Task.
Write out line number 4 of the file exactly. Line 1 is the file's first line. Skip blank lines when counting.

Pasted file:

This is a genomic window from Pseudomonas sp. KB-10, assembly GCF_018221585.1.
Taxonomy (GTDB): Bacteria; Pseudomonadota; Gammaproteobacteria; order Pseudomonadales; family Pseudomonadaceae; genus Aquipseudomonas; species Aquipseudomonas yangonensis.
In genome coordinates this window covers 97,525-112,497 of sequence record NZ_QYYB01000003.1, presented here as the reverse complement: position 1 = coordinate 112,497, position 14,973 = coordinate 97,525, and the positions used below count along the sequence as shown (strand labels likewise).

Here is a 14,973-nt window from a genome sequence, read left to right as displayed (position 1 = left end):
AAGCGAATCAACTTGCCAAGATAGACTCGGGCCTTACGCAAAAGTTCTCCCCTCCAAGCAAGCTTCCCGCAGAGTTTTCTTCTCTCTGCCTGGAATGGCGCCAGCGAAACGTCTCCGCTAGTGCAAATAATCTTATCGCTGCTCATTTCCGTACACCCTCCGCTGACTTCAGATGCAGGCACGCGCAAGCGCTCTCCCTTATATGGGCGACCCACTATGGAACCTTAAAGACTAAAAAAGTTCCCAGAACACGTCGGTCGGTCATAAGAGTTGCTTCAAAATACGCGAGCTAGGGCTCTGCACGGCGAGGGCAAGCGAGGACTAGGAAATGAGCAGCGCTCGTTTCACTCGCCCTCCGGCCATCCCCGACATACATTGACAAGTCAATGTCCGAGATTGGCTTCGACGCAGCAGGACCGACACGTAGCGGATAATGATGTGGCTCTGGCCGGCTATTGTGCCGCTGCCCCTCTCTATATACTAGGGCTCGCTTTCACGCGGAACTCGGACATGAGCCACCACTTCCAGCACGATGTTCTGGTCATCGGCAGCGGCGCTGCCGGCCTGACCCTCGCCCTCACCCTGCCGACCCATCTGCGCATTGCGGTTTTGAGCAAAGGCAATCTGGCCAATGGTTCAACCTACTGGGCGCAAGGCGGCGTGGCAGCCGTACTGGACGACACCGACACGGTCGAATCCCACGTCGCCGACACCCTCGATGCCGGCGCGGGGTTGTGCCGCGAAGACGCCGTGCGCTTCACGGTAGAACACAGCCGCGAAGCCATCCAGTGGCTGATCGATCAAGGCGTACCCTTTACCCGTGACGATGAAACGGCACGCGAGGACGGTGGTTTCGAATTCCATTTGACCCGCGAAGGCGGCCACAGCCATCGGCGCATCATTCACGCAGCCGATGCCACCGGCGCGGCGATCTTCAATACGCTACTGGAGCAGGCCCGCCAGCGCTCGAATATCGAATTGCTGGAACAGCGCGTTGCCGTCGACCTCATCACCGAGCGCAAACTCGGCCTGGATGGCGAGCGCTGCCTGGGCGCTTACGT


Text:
Here is a 14,973-nt window from a genome sequence, read left to right as displayed (position 1 = left end):